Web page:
Former Cox principal sues school system | Local News

MOULTRIE, Ga. — A former principal of Cox Elementary School has filed a lawsuit against the Colquitt County School System seeking information about his firing.

The Georgia Association of Educators, on behalf of former Cox director Dr. William Leamon Madison, filed an Open Records Act lawsuit on Friday, according to a statement from Williams Oinonen, LLC, the attorney’s office representing Madison and the GAE.

In the lawsuit filed in Colquitt County Superior Court, Madison claims his contract with the school system was not renewed at the end of the 2020-2021 school year after an email he sent to teachers at Cox Elementary regarding “supporting students, as well as speaking out against injustice and discrimination in a positive and assertive way.

The email was in response to the May 25, 2020 death of George Floyd in Minneapolis police custody and the protests that followed that event. The complaint does not say when Madison sent the email.

“Madison served as superintendent of Colquitt County Schools from 2018 through the spring of 2021,” the complaint read. “…Over the past 17 years, Madison has consistently received excellent year-end satisfactory job performance reviews. It was only after Madison emailed a letter, to the following the murder of George Floyd over racial discrimination in the 2020-2021 school year, that he faced overt retaliation and a hostile work environment.

The complaint alleges that then-school superintendent Doug Howell told Madison that several school board members were upset by the email and “called his job.” Retaliation against someone for speaking out against discrimination is a violation of Title VII of the Civil Rights Act of 1964, the complaint states.

The complaint also alleges that a white teacher at the school told Madison, “We’re going to lynch you.” He says when the teacher was confronted with the statement, she denied it.

The BoE voted not to renew Madison’s contract on March 22, 2021 – about three days after it reported the incident with the teacher, according to the complaint.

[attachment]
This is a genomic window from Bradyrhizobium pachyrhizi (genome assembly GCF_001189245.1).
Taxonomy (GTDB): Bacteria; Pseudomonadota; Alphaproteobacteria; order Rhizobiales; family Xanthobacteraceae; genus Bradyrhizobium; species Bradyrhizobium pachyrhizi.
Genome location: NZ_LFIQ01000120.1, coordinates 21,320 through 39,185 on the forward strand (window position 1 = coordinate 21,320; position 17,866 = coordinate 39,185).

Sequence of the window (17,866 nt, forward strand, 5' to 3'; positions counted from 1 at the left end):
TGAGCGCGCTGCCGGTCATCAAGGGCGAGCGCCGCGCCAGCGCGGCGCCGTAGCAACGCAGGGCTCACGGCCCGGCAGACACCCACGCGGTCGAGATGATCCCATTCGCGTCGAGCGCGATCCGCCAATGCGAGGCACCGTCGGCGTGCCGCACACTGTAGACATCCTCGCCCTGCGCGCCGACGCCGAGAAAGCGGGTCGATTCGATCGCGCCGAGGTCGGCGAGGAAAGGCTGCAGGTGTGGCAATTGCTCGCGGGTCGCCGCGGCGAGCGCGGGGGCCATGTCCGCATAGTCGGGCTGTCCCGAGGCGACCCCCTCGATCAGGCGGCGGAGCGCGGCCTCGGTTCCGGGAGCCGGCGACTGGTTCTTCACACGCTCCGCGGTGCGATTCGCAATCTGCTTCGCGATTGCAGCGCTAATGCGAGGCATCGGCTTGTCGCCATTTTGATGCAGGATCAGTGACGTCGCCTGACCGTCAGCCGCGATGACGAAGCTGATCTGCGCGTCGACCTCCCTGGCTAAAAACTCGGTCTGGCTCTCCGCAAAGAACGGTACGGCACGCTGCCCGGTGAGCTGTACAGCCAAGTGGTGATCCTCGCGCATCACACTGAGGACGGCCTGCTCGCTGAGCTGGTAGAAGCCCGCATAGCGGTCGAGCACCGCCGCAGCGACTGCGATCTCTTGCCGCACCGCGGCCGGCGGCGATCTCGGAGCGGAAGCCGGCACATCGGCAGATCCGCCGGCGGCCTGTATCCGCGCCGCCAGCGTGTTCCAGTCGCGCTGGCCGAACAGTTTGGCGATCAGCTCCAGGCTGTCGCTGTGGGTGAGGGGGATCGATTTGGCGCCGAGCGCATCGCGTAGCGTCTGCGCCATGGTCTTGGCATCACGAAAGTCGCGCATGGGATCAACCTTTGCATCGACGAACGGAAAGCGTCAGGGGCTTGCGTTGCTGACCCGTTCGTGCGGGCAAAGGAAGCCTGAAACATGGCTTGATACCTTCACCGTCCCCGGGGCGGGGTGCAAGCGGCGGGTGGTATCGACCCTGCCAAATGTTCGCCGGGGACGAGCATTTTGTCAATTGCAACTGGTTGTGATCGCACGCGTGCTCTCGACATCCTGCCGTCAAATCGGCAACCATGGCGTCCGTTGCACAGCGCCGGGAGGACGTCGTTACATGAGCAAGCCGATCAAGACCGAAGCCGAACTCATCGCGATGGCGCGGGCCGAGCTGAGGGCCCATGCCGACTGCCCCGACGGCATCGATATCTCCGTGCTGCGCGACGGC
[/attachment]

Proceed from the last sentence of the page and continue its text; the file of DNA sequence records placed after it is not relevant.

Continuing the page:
Madison claims that while he continued to serve as director until May 28, 2021, he continued to face discrimination and retaliation.

On April 12, 2021, Madison emailed Howell requesting various documents, including:

  • All documents and records – including text messages and cellphone emails – relating to Madison that were exchanged to or from Howell, Human Resources Director James Harrell, BoE members Mary Beth Watson, Jon Schwalls and Robbie Pitts, and 13 appointed teachers.
  • All documents and records supporting the decision not to renew Madison’s contract.
  • Madison’s complete personnel file.
  • All information relating to the Consent Decree Consent Order, Unitary Status and US v. State of Georgia, et al. CA No. 12972, between the U.S. Department of Justice, Civil Rights Office, Department of Education, and Colquitt County School District, and records relating to any school system accreditation (state or federal), particularly regarding the demographic makeup of the CCSS as it relates to blacks in teaching and leadership roles.

The complaint claims that although the CCSS responded to Madison’s request for open records, the records were incomplete and deficient, particularly with respect to cellphone text messages between various council members, Howell and other employees of the district.

The complaint says the school system’s attorney said he could not provide text messages from the cell phones of district employees or board members because he did not own those phones.

The complaint argues that these text messages are public records under Georgia’s Open Records Act, and it requests a third-party forensic examination of the cellphones to extract the information.

When reached by The Observer on Monday afternoon, Angela Hobby, chief communications officer for the Colquitt County School System, declined to comment on the “open dispute.”

Jeremy S. McLain